Paintings and sculptures were scattered throughout the entire manor. Those that graced the gallery were the rarest and dominated by marbles. The Portrait Hall, in truth the long hallway leading to the ballroom and formal dining hall, exclusively housed paintings of the Darcy family. The oldest, from 1438, was a group portrait of Alexander and Clara Darcy with their three children. When Lizzy had initially beheld this painting a week after her arrival at Pemberley, she had been stunned by the resemblance of the eldest son, also named Alexander, to her husband. The boy in the painting was approximately eleven and had the clear blue eyes of his mother, chestnut brown hair, and a serious set to his mouth, all of which were the image of the current Master. Lizzy smiled each time she viewed this painting, visualizing their future son.
The entire hall was a revelation of Darcy features. Blue eyes cropped up frequently. Brown hair dominated, although there was a smattering of redheads and numerous blonds. The men were usually tall and lanky with broad shoulders. Darcy’s chin cleft was a newer attribute, first noted on Emily Darcy, his grandmother, in 1760. Almost universally the men appeared serious and aloof, rarely showing the slightest smile, whereas the women displayed more good humor. Pemberley Manor and horses served predominately as backdrops.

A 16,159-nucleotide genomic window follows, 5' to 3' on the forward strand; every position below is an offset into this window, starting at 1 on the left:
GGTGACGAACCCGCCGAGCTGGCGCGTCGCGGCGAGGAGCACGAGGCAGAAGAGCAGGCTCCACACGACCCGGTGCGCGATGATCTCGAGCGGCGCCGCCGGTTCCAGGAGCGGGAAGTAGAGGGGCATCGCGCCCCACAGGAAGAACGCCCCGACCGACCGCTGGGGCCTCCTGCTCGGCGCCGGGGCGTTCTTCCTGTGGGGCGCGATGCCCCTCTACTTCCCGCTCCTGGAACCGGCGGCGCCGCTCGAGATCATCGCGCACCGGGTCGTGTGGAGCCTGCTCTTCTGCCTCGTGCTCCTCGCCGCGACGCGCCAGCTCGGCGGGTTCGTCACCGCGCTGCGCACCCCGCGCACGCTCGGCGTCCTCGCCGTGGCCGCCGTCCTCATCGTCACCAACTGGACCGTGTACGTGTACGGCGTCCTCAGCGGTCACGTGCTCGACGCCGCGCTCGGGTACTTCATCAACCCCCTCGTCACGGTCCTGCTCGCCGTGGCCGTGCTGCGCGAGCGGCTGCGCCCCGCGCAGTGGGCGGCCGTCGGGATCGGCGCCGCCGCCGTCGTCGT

Darcy’s parents had been painted shortly after their marriage, the love evident on their faces, even eliciting a small smile from James Darcy. A later portrait of Anne Darcy and her two children, commissioned two years after Georgiana’s birth, clearly captured a beautiful yet pale and tired Anne. Georgiana was a chubby, adorably bright toddler. Darcy at thirteen was incredibly tall, nearly six feet and grave, with a keen intelligence manifest in his eyes but also a lingering grief. This grief would consume his eyes further as the years progressed, until Elizabeth.
No one commented, but the thought was on all of their minds. Darcy, however, was gazing at his parents and marveling at the absence of pain in his soul. He missed them naturally, and always would, yet the melancholy was no more. He looked down at Elizabeth, squeezed her arm firmly to his side, and smiled charmingly.
Entering the conservatory at the very end of the northern annex was akin to stepping into summer. The snow continued to fall, blanketing the ground and the glass roof, yet the flowers and bushes inside bloomed. The room was perpetually warm and humid, fragrant and colorful. The group impulsively broke up as they strolled among the greenery. Darcy purposefully steered Lizzy to a far corner well concealed by an enormous weeping maple and pulled her into his arms. He held her against his chest and she closed her eyes in happiness, devouring his heat and strength.
“Are you enjoying your first Christmas at Pemberley, my love?” He inquired, resonant voice vibrating in her ear.